BREAKING: European Union leaders endorse Brexit deal
ALL 27 European Union leaders have endorsed the Brexit deal, European Council president Donald Tusk confirmed today.
The endorsement means all eyes now turn to Westminster, where British Prime Minister Theresa May faces an uphill battle to get the deal through the House of Commons.
Despite the tentative breakthrough, European Commission president Jean-Claude Juncker said: “It is a very sad day. A country leaving the EU doesn’t give rise to the raising of Champagne glasses or applause. It is a sad day and everybody who spoke today during the European Council attempted to express their sadness.
“It was broadly shared, if not unanimously shared.”
The EU’s chief negotiator Michel Barnier said it was a “fair and balanced agreement” and “the best deal possible given the circumstances”. He added: “We will remain allies, partners and friends with the UK.”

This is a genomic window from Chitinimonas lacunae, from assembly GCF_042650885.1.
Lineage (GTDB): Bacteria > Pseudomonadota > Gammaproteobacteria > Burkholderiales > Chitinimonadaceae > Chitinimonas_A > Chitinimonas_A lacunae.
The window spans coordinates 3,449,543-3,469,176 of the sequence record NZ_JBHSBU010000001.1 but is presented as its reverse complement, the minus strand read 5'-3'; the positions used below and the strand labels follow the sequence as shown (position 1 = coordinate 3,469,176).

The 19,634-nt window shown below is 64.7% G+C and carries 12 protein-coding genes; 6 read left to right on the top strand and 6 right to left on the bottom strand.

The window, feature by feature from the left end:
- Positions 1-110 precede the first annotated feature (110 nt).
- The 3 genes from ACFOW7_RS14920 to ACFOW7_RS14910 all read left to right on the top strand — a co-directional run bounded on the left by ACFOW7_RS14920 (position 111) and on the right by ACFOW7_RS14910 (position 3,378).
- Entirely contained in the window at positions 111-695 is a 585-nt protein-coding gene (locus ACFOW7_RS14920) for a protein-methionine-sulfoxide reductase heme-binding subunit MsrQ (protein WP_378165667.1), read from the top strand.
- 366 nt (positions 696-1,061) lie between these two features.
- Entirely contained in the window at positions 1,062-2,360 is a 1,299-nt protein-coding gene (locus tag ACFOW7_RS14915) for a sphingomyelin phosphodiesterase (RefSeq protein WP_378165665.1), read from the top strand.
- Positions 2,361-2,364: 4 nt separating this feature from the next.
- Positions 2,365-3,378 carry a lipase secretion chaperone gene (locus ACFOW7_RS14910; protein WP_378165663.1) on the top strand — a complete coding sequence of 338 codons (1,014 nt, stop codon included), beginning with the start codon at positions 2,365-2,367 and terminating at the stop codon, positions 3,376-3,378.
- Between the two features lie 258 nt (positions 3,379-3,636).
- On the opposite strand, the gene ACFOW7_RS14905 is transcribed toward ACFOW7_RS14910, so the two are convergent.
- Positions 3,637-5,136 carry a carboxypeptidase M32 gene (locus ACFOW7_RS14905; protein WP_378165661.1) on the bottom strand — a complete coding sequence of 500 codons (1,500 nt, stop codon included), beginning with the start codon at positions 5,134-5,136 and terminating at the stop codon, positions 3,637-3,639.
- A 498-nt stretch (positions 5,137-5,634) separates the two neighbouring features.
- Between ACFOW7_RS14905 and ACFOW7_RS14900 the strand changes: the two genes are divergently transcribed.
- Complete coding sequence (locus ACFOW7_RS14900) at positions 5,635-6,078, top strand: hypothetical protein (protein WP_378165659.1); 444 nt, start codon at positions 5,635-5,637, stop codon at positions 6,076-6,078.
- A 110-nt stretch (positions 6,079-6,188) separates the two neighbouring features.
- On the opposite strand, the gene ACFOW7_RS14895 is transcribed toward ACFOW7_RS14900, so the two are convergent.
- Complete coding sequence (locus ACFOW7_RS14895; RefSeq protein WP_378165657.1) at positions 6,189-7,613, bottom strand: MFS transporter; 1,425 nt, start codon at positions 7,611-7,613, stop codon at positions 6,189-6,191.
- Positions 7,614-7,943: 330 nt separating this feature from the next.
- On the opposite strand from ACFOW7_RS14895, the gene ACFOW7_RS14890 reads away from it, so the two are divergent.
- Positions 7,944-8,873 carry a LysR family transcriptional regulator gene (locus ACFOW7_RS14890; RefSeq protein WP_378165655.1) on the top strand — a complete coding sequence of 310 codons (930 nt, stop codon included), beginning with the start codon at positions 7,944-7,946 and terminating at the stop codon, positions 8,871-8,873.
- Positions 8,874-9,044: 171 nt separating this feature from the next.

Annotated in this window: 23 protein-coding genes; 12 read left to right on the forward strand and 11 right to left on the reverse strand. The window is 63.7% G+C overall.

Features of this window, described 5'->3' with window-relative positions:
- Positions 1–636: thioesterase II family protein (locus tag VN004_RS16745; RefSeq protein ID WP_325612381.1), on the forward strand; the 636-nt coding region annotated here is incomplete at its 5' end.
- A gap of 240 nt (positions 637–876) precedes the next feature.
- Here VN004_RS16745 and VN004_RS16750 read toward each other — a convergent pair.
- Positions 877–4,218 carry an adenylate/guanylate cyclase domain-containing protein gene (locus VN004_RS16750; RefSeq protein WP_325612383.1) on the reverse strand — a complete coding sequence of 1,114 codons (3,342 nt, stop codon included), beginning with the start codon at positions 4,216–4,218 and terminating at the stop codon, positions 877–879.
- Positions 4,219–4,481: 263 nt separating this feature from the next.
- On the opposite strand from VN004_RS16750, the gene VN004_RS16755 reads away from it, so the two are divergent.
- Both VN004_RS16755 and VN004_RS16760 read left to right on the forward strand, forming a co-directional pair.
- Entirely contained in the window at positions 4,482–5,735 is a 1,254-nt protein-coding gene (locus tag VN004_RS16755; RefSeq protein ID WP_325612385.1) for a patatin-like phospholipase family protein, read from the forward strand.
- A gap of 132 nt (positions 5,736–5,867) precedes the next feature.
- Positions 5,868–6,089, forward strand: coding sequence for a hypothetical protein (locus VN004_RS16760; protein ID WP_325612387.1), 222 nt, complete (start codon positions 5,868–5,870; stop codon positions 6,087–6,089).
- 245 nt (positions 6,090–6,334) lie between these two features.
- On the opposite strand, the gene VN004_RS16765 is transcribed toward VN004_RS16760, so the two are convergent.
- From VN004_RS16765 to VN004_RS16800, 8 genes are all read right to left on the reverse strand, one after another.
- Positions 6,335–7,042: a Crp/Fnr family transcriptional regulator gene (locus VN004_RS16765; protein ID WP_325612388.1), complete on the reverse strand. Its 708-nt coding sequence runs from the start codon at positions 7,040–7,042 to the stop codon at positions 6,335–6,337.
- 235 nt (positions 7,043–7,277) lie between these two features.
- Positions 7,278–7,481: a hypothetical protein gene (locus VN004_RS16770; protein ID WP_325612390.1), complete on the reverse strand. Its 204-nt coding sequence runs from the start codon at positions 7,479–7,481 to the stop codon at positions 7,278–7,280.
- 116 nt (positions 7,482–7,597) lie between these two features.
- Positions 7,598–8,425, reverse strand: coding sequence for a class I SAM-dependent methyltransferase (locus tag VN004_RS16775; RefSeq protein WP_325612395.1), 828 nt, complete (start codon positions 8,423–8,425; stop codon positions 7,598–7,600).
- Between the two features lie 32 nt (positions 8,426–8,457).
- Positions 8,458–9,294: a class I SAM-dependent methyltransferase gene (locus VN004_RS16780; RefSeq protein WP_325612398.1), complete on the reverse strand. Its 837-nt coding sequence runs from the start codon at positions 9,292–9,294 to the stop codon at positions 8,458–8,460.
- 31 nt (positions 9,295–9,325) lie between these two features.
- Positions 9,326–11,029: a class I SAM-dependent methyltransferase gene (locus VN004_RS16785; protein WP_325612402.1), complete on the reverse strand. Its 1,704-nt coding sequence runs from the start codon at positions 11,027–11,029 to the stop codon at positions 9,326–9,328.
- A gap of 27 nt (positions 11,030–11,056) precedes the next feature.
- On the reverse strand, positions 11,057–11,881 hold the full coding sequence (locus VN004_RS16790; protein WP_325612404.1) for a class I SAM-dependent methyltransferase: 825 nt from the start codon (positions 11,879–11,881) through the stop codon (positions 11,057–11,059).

At a press conference in Brussels, Theresa May said: “Before Christmas, MPs will vote on this deal. It will be one of the most significant votes that Parliament has held for many years. On it will depend whether we move forward together into a brighter future or open the door to yet more division and uncertainty.”
Entering the emergency summit this morning, Taoiseach Leo Varadkar said he regrets the UK’s departure from the European Union, but insisted Ireland has secured a “good deal” from Brexit.
“I still regret the fact that the UK is leaving the European Union. I think the best thing for Ireland and for Europe would be for the UK to stay in the European Union, stay in the single market and the customs union. But we respect their decision,” the Taoiseach told reporters.
He said the draft “Withdrawal Agreement” protected Irish interests, citizens’ rights, a common travel area, and a transition which will allow the EU and UK to negotiate a new future relationship. If those talks failed Ireland still had the so-called “backstop” which would ensure there will be no return of border controls in Ireland and continued free trade with Britain.
“It allows us to move on,” Mr Varadkar added.